101st Day Of Lockdown

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Opinion Columnists 13 Apr 2020 Waqyanavis: Back to ...
The writer is a keen observer of the goings-on in the backrooms of power.

Waqyanavis: Back to the chaddis, boys

Published Apr 13, 2020, 1:00 am IST
Updated Apr 13, 2020, 3:52 am IST
Because if you do good deeds wearing trousers, no one thinks you're the RSS
RSS volunteers pack food for distribution to people laid off during the current nationwide lockdown in old Lucknow on April 10, 2020. (PTI)
 RSS volunteers pack food for distribution to people laid off during the current nationwide lockdown in old Lucknow on April 10, 2020. (PTI)

You boys don't look RSS

It’s back to basics. The Rashtriya Swayamsewak Sangh’s (RSS) much-talked-about change of uniform from the traditional khaki shorts to a pair of trousers has been temporarily suspended. In the wake of the coronavirus pandemic, RSS volunteers in Uttar Pradesh, Delhi and the rest of the country are trying to do their level best to check the spread of the coronavirus.

 

However, in the absence of the signature khaki shorts and black cap, the optics of the RSS cadre giving their 100 per cent were somehow getting blurred. So at an informal level, many local shakha pramukhs have reportedly sanctioned the trademark khaki shorts to reinforce the Sangh’s image-building. Nobody is complaining.

Congress in full-on corona mode

The Grand Old Party is proving to be a surprise during the Covid-19 pandemic. The chief ministers of Congress-ruled states, namely Ashok Gehlot (Rajasthan), Bhupesh Baghel (Chhattisgarh) and Capt. Amarinder Singh (Punjab), are doing well to curb the menace. More significantly, their PR machinery is doing its job.

Not a day passes when one of the Congress CMs does not do a video press conference. In Maharashtra, the Congress’ former chief minister Prithviraj Chavan is going from village to village to propagate social distancing. Chavan is heading a Sonia Gandhi-appointed panel on the coronavirus in Maharashtra. Sonia is herself using technology to the hilt, talking to chief ministers, state unit chiefs and other notables through video conferencing.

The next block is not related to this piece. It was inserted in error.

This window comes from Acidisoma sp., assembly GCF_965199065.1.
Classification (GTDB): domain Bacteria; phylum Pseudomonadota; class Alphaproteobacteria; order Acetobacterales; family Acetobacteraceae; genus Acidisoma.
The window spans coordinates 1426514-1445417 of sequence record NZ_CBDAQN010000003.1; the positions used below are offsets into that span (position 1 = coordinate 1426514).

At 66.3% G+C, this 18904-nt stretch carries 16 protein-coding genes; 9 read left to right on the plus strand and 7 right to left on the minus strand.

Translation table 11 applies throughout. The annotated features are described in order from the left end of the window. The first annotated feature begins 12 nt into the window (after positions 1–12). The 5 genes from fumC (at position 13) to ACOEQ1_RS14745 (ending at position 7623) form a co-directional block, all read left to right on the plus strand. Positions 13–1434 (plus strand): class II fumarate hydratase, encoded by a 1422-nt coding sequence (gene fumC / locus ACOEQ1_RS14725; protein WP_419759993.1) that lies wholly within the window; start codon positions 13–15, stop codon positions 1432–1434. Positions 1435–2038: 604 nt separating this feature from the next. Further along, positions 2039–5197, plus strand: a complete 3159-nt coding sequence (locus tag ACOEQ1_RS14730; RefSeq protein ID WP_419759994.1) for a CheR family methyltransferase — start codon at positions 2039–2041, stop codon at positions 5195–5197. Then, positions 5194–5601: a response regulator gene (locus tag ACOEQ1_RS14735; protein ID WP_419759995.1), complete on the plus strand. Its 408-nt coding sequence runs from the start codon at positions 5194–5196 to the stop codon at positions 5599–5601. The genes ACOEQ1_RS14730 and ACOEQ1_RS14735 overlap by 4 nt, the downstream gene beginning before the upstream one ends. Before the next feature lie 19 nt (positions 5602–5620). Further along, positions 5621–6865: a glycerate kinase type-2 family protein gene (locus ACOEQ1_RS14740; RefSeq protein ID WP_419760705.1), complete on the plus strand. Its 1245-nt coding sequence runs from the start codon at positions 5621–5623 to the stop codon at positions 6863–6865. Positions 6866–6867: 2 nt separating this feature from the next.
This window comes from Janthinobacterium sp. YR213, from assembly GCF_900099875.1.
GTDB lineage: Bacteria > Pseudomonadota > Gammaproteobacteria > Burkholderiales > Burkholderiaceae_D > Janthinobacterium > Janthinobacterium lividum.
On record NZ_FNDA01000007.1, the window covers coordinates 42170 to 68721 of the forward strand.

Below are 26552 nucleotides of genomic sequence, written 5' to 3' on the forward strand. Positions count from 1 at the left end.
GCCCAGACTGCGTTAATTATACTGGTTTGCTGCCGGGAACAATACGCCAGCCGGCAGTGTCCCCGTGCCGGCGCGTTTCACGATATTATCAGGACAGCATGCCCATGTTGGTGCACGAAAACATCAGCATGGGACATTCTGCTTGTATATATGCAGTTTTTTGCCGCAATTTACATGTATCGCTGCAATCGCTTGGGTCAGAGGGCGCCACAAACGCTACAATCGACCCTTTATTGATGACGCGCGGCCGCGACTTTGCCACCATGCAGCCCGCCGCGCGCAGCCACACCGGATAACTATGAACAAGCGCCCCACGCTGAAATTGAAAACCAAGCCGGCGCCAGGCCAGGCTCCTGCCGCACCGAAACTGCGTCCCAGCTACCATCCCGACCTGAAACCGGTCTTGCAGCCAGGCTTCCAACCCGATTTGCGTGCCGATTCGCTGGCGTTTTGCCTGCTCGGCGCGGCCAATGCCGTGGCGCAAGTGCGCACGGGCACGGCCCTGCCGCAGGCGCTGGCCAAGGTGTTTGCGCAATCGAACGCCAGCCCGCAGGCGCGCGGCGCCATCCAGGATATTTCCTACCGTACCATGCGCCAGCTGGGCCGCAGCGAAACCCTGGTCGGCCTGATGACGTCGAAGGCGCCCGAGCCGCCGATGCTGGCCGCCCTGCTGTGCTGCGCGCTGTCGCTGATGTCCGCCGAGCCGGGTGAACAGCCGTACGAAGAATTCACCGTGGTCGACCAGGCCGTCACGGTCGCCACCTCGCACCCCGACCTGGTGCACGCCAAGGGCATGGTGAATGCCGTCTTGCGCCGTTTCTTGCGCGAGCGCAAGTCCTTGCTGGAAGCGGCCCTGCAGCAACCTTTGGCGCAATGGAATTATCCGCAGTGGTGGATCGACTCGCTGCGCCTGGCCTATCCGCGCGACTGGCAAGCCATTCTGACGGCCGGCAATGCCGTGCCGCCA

However, her suggestion asking prime minister Narendra Modi to ban government advertising on TV and in newspapers has not gone down well with most media proprietors and journalists. Sources close to Sonia insist that the proposal was screened and vetted by Dr Manmohan Singh, Ahmed Patel and other senior AICC functionaries.

Spoilt for choice

Madhya Pradesh chief minister Shivraj Singh Chouhan is facing a problem of plenty. He is poised to expand his council of ministers but for each portfolio he has three serious contenders. Ministers who worked with him till December 2018 are claimants. Among the 22 MLAs who resigned from the Congress and defected with Jyotiraditya Scindia, six were ministers in the Kamal Nath council of ministers and another dozen fancy their chances. Chouhan’s own party MLAs who had missed being minister previously want their work and talent to be recognised as well.

The commissar speaks like a yogi

Representatives of various faiths in Lucknow have been pleasantly surprised to hear Yogi Adityanath speak in a conciliatory tone so unlike him. The occasion was the chief minister's initiative of consulting religious leaders on tackling the coronavirus. In his remarks, the Yogi reportedly underlined the need for unity and frowned upon a campaign to hold the Tablighi Jamaat responsible for the coronavirus spread. While Yogi did not name the Jamaat, his pronouncements were measured and could have been easily passed off as that spoken by a non-BJP CM. As if taking a cue, the Uttar Pradesh police have cracked down on fake news. In one instance, it went public exposing a Delhi-based news agency known for its right-wing flavour.

Waqt's Afghan connection

It has been nearly 55 years since Manna Dey sang 'Aye meri Zohra Jabeen' in the film Waqt. Picturised on Balraj Sahni, the song is sung by on-screen character Lala Kedarnath in praise of the blushing mother of his three sons (Achala Sachdev).

The song is actually based on a musical composition by Afghanistan’s Abdul Ghafoor Breshna (1907-1974), a famous painter, poet, director, and musician who also composed the national anthem for the Republic of Afghanistan. The word, breshna, implying “lightning”, was added by the artist himself. Abdul Ghafoor Breshna's 113th birth anniversary was celebrated in Afghanistan this week.

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